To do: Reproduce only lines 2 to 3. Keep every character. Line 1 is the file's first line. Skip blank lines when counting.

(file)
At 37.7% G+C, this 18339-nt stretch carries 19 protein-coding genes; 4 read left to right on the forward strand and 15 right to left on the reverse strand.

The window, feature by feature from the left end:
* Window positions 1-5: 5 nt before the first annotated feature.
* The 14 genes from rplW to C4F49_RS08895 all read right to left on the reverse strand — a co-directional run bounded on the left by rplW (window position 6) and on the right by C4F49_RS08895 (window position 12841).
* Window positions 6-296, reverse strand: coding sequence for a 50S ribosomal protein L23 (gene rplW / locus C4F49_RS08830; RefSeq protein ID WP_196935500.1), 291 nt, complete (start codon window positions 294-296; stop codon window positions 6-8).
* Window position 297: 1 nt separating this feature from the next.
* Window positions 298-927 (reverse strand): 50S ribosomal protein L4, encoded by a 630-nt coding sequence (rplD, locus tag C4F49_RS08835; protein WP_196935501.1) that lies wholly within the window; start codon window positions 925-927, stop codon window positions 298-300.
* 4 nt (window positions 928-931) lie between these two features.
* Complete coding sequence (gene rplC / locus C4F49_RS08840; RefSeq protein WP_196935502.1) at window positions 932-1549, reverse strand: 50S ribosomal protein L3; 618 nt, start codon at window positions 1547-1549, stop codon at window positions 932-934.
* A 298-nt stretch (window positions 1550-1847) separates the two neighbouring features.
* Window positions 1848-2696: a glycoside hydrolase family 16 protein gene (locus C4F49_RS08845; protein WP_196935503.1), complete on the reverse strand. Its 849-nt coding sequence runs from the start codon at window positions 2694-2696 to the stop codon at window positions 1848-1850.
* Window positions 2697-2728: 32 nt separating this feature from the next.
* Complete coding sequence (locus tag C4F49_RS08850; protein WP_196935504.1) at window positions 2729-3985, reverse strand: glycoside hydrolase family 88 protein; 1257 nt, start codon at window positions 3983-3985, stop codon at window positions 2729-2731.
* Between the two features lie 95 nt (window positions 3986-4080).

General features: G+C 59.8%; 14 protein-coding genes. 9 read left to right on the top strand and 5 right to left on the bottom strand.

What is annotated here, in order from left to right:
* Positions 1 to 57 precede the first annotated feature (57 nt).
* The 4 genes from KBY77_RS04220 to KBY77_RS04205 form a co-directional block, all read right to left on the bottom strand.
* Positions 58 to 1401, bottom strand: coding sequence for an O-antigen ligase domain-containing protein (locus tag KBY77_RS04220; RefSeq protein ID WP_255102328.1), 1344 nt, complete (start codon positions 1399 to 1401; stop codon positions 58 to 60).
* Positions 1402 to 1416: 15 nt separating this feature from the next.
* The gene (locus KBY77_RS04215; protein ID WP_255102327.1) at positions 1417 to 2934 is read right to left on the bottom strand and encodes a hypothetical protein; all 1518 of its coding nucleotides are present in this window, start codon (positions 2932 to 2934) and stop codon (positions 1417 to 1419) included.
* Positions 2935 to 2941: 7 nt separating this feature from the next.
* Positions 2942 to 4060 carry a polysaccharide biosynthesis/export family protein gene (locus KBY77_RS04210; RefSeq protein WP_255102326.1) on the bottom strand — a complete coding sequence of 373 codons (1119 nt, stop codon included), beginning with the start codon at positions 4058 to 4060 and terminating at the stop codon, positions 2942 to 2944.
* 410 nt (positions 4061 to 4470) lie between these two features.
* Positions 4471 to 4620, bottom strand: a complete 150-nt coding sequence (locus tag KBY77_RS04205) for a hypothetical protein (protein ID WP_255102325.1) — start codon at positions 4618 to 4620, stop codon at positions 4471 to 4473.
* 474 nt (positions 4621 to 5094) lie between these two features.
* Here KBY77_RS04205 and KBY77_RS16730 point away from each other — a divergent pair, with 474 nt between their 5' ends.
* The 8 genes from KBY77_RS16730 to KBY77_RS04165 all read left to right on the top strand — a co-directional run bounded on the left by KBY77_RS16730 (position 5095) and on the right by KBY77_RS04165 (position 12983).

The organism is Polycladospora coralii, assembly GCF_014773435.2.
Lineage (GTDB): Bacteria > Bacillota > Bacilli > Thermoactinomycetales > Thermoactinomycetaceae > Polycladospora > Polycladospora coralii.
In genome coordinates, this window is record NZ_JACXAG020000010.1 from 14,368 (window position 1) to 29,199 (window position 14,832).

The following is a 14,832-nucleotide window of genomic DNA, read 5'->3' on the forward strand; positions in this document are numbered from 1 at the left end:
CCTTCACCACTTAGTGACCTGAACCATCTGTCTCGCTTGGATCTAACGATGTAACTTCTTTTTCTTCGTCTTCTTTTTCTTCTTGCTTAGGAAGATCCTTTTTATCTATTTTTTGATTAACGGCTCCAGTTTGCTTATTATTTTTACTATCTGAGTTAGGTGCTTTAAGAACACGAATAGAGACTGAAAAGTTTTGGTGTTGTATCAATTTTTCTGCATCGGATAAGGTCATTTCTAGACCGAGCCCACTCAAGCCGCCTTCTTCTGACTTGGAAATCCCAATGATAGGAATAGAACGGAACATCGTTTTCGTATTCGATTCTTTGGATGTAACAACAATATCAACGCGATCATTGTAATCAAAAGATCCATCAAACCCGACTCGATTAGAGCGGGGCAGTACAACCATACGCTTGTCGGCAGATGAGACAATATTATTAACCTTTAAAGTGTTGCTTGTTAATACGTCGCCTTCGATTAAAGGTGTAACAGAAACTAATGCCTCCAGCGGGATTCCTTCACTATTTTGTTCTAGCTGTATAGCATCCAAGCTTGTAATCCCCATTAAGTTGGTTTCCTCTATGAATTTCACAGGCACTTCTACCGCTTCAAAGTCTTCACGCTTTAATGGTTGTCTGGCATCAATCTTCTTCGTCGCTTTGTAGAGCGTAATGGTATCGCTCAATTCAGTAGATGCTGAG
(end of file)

The window, feature by feature from the left end:
* Window positions 1-5: 5 nt before the first annotated feature.